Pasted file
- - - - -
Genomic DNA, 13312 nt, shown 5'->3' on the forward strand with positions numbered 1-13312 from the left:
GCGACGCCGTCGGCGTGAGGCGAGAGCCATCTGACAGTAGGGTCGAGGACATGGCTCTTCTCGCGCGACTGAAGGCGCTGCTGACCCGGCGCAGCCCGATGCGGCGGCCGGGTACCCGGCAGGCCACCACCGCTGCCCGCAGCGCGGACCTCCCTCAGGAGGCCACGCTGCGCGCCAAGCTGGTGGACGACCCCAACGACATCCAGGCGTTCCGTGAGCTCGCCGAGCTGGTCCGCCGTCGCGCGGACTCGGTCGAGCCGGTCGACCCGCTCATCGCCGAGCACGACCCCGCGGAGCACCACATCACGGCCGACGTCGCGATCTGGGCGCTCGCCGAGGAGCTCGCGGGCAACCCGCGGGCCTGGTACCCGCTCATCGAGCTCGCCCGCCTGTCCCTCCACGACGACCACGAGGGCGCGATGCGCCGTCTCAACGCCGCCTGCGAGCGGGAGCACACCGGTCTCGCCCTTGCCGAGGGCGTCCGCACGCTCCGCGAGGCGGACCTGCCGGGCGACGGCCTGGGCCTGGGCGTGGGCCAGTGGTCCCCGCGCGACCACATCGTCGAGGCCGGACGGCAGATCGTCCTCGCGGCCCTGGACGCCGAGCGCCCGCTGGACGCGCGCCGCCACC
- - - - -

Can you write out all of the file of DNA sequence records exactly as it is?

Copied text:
Genomic DNA, 13312 nt, shown 5'->3' on the forward strand with positions numbered 1-13312 from the left:
GCGACGCCGTCGGCGTGAGGCGAGAGCCATCTGACAGTAGGGTCGAGGACATGGCTCTTCTCGCGCGACTGAAGGCGCTGCTGACCCGGCGCAGCCCGATGCGGCGGCCGGGTACCCGGCAGGCCACCACCGCTGCCCGCAGCGCGGACCTCCCTCAGGAGGCCACGCTGCGCGCCAAGCTGGTGGACGACCCCAACGACATCCAGGCGTTCCGTGAGCTCGCCGAGCTGGTCCGCCGTCGCGCGGACTCGGTCGAGCCGGTCGACCCGCTCATCGCCGAGCACGACCCCGCGGAGCACCACATCACGGCCGACGTCGCGATCTGGGCGCTCGCCGAGGAGCTCGCGGGCAACCCGCGGGCCTGGTACCCGCTCATCGAGCTCGCCCGCCTGTCCCTCCACGACGACCACGAGGGCGCGATGCGCCGTCTCAACGCCGCCTGCGAGCGGGAGCACACCGGTCTCGCCCTTGCCGAGGGCGTCCGCACGCTCCGCGAGGCGGACCTGCCGGGCGACGGCCTGGGCCTGGGCGTGGGCCAGTGGTCCCCGCGCGACCACATCGTCGAGGCCGGACGGCAGATCGTCCTCGCGGCCCTGGACGCCGAGCGCCCGCTGGACGCGCGCCGCCACC